URUMQI, Sept. 27 (Xinhua) -- As noon draws near, the mercury in a 12-meter-high thermometer rises, reaching 40 degrees Celcius at the Flaming Mountain scenic area.
In the shape of the legendary Monkey King's golden cudgel, it once read 89 degrees Celcius in the summer of 2017, just 11 degrees shy of hitting the thermometer's limit.
The mountain is a famous place cited in the well-recognized Chinese classic literature "Xiyouji," or "Journey to the West," depicting a pilgrim on a journey to retrieve the Buddhist sutras from India. It is located in Turpan, known as a land of fire in northwest China's Xinjiang Uygur Autonomous Region.
The Flaming Mountain looks like it's "burning" because of its red sandstones, though it doesn't have real flames as depicted in the literary works and its adapted films.
The intense heat at the site could not hold fans of "Xiyouji" back from visiting the mountain that they first learned about from this classic novel.
Wang Jianping, general manager of the scenic area, said the mountain has received 860,000 visitors so far this year, close to the total number of visitors recorded last year.
"I read the novel as a child, and have watched the 'Xiyouji' TV series several times," said Wang Chunying, a girl who came from the eastern province of Shandong. She loves the story of the Monkey King, who used a palm-leaf fan to put out the flames on the very mountain.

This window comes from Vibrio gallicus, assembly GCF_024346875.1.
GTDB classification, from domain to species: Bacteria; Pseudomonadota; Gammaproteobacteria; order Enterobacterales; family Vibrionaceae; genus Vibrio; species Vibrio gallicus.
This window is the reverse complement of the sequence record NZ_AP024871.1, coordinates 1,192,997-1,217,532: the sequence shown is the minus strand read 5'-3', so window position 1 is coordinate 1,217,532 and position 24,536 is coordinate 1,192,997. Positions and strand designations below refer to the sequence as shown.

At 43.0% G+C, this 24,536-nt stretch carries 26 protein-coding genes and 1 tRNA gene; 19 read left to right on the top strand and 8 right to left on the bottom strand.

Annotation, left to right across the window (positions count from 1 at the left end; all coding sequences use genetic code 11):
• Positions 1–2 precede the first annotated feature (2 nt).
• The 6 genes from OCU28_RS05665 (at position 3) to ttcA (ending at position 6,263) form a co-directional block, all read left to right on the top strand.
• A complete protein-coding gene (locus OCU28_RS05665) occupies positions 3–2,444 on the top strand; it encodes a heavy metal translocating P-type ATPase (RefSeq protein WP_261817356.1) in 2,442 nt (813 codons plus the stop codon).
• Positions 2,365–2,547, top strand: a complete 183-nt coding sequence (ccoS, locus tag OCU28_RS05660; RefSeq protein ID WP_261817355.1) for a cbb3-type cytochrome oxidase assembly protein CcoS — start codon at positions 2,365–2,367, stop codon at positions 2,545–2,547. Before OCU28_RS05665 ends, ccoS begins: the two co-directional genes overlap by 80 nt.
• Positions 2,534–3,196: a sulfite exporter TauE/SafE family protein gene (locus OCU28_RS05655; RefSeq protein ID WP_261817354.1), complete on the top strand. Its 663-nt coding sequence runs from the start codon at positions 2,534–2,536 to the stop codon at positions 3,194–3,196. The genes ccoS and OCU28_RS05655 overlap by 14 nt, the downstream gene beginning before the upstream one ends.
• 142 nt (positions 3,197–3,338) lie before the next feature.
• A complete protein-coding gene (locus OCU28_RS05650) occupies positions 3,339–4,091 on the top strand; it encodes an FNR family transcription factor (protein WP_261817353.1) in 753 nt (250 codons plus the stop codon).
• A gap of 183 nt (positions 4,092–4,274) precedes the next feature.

The masterwork has been translated into many languages and published around the world since the 19th century. A TV series was produced in 1986, which has been aired more than 3,000 times in China.
At the site, visitors take pictures with bronze statues of major characters from the novel, while having cold drinks and ice cream to relieve the summer heat.
Excavated historical documents record the substantial Buddhist presence in Turpan through the numerous Buddhist temples.
Buddhist relics including the Bezeklik Thousand Buddha Caves are scattered all around the scenic area, which has set up a special exhibition hall showcasing artistic fresco copies in the caves.
"I came because of 'Xiyouji,' but was surprised to learn about the long and rich Buddhist culture here in Xinjiang," said Dai Xiao, a visitor from central China's Hubei Province.